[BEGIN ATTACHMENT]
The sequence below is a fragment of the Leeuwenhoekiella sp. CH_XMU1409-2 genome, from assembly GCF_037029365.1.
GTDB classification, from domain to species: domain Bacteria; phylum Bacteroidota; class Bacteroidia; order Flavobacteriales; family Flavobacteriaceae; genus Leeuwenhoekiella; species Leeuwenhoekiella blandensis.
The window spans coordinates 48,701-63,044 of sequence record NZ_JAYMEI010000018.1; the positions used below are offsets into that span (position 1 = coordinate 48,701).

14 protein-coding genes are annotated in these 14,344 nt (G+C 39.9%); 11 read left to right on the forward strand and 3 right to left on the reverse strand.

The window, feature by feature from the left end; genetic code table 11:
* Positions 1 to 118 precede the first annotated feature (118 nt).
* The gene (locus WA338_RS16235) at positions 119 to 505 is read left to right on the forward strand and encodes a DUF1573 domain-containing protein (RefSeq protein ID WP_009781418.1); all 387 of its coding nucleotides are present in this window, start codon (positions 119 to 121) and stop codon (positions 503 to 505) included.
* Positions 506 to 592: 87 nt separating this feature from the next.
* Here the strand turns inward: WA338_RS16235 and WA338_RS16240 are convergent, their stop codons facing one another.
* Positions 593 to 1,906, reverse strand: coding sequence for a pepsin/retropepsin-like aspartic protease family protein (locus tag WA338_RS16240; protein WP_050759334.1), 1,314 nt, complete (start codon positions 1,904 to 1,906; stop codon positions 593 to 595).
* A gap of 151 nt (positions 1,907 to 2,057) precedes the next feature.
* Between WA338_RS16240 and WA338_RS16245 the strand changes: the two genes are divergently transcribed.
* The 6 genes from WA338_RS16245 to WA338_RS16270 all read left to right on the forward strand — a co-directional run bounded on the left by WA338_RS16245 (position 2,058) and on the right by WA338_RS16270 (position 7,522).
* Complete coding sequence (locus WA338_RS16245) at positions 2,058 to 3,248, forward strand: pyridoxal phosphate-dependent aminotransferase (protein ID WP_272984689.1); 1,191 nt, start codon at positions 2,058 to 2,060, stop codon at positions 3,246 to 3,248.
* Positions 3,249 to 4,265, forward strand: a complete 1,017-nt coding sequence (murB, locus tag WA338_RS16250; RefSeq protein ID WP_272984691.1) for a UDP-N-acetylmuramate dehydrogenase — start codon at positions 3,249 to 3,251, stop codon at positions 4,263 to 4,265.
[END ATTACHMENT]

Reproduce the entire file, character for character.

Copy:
The sequence below is a fragment of the Leeuwenhoekiella sp. CH_XMU1409-2 genome, from assembly GCF_037029365.1.
GTDB classification, from domain to species: domain Bacteria; phylum Bacteroidota; class Bacteroidia; order Flavobacteriales; family Flavobacteriaceae; genus Leeuwenhoekiella; species Leeuwenhoekiella blandensis.
The window spans coordinates 48,701-63,044 of sequence record NZ_JAYMEI010000018.1; the positions used below are offsets into that span (position 1 = coordinate 48,701).

14 protein-coding genes are annotated in these 14,344 nt (G+C 39.9%); 11 read left to right on the forward strand and 3 right to left on the reverse strand.

The window, feature by feature from the left end; genetic code table 11:
* Positions 1 to 118 precede the first annotated feature (118 nt).
* The gene (locus WA338_RS16235) at positions 119 to 505 is read left to right on the forward strand and encodes a DUF1573 domain-containing protein (RefSeq protein ID WP_009781418.1); all 387 of its coding nucleotides are present in this window, start codon (positions 119 to 121) and stop codon (positions 503 to 505) included.
* Positions 506 to 592: 87 nt separating this feature from the next.
* Here the strand turns inward: WA338_RS16235 and WA338_RS16240 are convergent, their stop codons facing one another.
* Positions 593 to 1,906, reverse strand: coding sequence for a pepsin/retropepsin-like aspartic protease family protein (locus tag WA338_RS16240; protein WP_050759334.1), 1,314 nt, complete (start codon positions 1,904 to 1,906; stop codon positions 593 to 595).
* A gap of 151 nt (positions 1,907 to 2,057) precedes the next feature.
* Between WA338_RS16240 and WA338_RS16245 the strand changes: the two genes are divergently transcribed.
* The 6 genes from WA338_RS16245 to WA338_RS16270 all read left to right on the forward strand — a co-directional run bounded on the left by WA338_RS16245 (position 2,058) and on the right by WA338_RS16270 (position 7,522).
* Complete coding sequence (locus WA338_RS16245) at positions 2,058 to 3,248, forward strand: pyridoxal phosphate-dependent aminotransferase (protein ID WP_272984689.1); 1,191 nt, start codon at positions 2,058 to 2,060, stop codon at positions 3,246 to 3,248.
* Positions 3,249 to 4,265, forward strand: a complete 1,017-nt coding sequence (murB, locus tag WA338_RS16250; RefSeq protein ID WP_272984691.1) for a UDP-N-acetylmuramate dehydrogenase — start codon at positions 3,249 to 3,251, stop codon at positions 4,263 to 4,265.